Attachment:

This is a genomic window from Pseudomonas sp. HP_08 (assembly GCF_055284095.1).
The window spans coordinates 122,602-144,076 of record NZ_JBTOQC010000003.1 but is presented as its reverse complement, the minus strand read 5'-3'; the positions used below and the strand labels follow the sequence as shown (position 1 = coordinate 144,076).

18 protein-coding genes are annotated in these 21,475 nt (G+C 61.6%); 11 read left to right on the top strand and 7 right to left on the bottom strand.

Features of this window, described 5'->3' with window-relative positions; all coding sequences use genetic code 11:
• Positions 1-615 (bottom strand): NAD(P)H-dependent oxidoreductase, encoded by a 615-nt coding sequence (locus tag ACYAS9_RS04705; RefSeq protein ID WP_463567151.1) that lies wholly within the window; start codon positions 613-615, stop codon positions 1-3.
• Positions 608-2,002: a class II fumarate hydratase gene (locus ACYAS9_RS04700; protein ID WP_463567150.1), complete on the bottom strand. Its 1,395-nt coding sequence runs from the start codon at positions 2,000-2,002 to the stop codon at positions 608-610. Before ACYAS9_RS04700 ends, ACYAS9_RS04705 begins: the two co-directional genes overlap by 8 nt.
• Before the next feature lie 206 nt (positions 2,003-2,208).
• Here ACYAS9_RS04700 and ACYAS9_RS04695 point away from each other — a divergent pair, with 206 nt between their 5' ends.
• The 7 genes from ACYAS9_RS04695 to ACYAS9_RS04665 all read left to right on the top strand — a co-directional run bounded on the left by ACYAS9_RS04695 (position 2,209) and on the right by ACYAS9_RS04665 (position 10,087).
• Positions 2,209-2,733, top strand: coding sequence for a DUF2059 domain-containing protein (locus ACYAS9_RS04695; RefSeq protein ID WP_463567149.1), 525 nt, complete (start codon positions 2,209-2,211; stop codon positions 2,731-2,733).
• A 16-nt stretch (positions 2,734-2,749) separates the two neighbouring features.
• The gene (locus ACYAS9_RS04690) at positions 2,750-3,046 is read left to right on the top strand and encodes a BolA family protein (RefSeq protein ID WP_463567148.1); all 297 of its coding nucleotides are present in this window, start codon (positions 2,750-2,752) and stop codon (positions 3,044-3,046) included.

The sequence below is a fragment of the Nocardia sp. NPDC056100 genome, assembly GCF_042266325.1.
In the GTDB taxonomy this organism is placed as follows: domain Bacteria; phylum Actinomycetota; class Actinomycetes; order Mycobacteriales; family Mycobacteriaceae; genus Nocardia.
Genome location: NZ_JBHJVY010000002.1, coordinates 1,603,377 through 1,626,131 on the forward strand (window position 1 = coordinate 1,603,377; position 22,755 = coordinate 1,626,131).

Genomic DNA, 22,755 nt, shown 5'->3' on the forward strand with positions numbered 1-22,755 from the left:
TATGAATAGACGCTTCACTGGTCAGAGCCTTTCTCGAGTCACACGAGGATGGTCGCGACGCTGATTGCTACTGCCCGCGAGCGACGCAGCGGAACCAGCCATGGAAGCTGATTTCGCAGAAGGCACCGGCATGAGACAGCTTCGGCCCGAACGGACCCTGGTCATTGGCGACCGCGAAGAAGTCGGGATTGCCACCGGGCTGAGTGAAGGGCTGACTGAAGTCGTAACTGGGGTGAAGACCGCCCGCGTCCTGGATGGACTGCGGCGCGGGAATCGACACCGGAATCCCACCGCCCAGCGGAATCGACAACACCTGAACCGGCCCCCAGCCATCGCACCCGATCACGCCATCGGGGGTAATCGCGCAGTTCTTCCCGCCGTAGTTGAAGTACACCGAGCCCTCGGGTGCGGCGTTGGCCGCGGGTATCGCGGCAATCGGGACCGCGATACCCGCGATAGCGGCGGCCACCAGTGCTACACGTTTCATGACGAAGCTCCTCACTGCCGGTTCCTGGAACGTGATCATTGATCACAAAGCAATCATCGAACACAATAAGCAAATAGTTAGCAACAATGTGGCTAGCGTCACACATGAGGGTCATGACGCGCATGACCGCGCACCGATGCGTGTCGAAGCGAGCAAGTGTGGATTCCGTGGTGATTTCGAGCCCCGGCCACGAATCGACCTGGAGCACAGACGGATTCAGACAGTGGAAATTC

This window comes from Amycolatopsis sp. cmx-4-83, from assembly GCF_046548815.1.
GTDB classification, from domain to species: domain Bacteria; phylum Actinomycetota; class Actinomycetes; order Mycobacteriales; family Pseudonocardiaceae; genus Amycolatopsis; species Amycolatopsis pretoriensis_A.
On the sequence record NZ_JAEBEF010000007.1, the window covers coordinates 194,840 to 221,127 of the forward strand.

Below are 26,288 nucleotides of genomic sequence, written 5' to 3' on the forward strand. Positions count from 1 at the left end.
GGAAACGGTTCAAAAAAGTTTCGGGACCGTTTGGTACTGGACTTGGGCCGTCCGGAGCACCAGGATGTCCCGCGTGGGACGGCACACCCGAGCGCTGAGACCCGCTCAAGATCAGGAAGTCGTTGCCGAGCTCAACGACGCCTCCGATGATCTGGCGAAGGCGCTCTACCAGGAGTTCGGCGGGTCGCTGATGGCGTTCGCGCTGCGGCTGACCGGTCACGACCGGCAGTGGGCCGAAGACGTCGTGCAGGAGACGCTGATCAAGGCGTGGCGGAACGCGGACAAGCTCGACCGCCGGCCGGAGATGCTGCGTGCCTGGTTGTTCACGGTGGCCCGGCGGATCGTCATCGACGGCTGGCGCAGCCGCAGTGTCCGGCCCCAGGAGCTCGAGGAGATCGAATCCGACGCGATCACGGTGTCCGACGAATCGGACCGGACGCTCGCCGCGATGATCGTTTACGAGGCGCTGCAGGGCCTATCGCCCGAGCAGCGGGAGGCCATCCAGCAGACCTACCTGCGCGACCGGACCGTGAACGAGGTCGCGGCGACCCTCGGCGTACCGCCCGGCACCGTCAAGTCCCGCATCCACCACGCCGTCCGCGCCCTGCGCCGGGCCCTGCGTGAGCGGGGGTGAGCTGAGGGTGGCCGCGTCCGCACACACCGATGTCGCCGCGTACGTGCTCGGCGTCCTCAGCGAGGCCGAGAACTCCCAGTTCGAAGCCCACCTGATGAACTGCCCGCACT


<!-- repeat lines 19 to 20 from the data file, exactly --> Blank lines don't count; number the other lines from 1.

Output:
GTDB classification, from domain to species: domain Bacteria; phylum Actinomycetota; class Actinomycetes; order Mycobacteriales; family Pseudonocardiaceae; genus Amycolatopsis; species Amycolatopsis pretoriensis_A.
On the sequence record NZ_JAEBEF010000007.1, the window covers coordinates 194,840 to 221,127 of the forward strand.